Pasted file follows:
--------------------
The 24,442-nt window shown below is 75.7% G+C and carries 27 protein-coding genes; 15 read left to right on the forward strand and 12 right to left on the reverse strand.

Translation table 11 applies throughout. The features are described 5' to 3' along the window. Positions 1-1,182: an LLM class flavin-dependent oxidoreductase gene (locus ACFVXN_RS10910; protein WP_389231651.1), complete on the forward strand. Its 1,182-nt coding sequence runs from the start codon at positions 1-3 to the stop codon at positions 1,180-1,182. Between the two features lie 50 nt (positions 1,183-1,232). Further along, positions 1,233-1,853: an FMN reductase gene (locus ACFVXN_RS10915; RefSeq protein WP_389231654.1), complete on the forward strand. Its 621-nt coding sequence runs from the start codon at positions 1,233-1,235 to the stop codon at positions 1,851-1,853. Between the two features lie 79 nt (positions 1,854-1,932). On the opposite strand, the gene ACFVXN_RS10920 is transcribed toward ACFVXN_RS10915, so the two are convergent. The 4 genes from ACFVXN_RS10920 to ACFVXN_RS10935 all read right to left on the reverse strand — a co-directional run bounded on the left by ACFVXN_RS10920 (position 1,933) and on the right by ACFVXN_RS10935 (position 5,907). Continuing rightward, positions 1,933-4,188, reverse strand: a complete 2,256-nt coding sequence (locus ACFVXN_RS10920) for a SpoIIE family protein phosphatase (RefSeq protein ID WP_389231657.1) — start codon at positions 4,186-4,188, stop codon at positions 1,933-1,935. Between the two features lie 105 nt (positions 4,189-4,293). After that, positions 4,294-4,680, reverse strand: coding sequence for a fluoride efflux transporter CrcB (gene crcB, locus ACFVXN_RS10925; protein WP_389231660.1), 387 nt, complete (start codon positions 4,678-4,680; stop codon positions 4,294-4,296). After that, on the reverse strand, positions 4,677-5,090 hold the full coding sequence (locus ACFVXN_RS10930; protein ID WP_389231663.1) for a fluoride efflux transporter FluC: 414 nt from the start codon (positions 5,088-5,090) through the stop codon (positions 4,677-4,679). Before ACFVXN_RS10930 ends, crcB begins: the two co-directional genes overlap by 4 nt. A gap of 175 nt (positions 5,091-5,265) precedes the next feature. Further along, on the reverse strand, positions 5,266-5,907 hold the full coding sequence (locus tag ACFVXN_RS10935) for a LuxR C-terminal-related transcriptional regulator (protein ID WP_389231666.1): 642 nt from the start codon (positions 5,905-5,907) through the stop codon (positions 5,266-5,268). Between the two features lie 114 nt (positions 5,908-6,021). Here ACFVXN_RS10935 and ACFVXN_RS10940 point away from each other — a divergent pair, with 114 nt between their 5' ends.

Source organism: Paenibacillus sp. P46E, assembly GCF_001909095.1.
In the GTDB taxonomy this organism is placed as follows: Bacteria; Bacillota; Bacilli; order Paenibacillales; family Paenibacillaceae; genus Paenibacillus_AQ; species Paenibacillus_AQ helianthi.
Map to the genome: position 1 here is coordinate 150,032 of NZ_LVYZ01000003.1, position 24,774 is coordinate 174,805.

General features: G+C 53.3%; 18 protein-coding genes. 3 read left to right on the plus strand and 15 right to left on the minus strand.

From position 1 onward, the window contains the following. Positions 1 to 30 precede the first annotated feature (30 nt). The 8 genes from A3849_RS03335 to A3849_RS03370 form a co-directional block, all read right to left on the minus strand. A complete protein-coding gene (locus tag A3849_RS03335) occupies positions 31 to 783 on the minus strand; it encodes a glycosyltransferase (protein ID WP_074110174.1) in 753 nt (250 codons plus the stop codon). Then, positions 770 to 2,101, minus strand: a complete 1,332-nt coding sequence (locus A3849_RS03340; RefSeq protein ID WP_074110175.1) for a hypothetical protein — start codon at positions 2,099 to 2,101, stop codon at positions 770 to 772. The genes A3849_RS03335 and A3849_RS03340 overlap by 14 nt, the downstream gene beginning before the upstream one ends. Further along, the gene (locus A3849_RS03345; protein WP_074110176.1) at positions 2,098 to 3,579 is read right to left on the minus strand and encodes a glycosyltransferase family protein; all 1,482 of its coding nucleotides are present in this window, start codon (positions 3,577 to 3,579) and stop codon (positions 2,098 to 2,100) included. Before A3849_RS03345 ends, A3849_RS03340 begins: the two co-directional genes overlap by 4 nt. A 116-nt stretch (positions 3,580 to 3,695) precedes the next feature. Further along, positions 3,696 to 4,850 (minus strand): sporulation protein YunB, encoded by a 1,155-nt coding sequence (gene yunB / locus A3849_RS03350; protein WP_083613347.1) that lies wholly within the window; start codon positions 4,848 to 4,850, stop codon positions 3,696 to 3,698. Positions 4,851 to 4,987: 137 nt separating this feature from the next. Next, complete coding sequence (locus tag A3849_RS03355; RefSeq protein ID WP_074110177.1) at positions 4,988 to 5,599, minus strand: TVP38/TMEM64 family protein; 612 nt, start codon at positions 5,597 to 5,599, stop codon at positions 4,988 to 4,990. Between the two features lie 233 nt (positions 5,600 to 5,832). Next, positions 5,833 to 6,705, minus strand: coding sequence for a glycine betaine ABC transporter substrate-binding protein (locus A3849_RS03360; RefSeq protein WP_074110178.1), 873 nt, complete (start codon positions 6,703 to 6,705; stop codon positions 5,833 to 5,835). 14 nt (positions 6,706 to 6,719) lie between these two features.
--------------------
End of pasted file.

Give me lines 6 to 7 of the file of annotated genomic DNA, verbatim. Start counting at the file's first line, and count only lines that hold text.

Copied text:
General features: G+C 53.3%; 18 protein-coding genes. 3 read left to right on the plus strand and 15 right to left on the minus strand.

From position 1 onward, the window contains the following. Positions 1 to 30 precede the first annotated feature (30 nt). The 8 genes from A3849_RS03335 to A3849_RS03370 form a co-directional block, all read right to left on the minus strand. A complete protein-coding gene (locus tag A3849_RS03335) occupies positions 31 to 783 on the minus strand; it encodes a glycosyltransferase (protein ID WP_074110174.1) in 753 nt (250 codons plus the stop codon). Then, positions 770 to 2,101, minus strand: a complete 1,332-nt coding sequence (locus A3849_RS03340; RefSeq protein ID WP_074110175.1) for a hypothetical protein — start codon at positions 2,099 to 2,101, stop codon at positions 770 to 772. The genes A3849_RS03335 and A3849_RS03340 overlap by 14 nt, the downstream gene beginning before the upstream one ends. Further along, the gene (locus A3849_RS03345; protein WP_074110176.1) at positions 2,098 to 3,579 is read right to left on the minus strand and encodes a glycosyltransferase family protein; all 1,482 of its coding nucleotides are present in this window, start codon (positions 3,577 to 3,579) and stop codon (positions 2,098 to 2,100) included. Before A3849_RS03345 ends, A3849_RS03340 begins: the two co-directional genes overlap by 4 nt. A 116-nt stretch (positions 3,580 to 3,695) precedes the next feature. Further along, positions 3,696 to 4,850 (minus strand): sporulation protein YunB, encoded by a 1,155-nt coding sequence (gene yunB / locus A3849_RS03350; protein WP_083613347.1) that lies wholly within the window; start codon positions 4,848 to 4,850, stop codon positions 3,696 to 3,698. Positions 4,851 to 4,987: 137 nt separating this feature from the next. Next, complete coding sequence (locus tag A3849_RS03355; RefSeq protein ID WP_074110177.1) at positions 4,988 to 5,599, minus strand: TVP38/TMEM64 family protein; 612 nt, start codon at positions 5,597 to 5,599, stop codon at positions 4,988 to 4,990. Between the two features lie 233 nt (positions 5,600 to 5,832). Next, positions 5,833 to 6,705, minus strand: coding sequence for a glycine betaine ABC transporter substrate-binding protein (locus A3849_RS03360; RefSeq protein WP_074110178.1), 873 nt, complete (start codon positions 6,703 to 6,705; stop codon positions 5,833 to 5,835). 14 nt (positions 6,706 to 6,719) lie between these two features.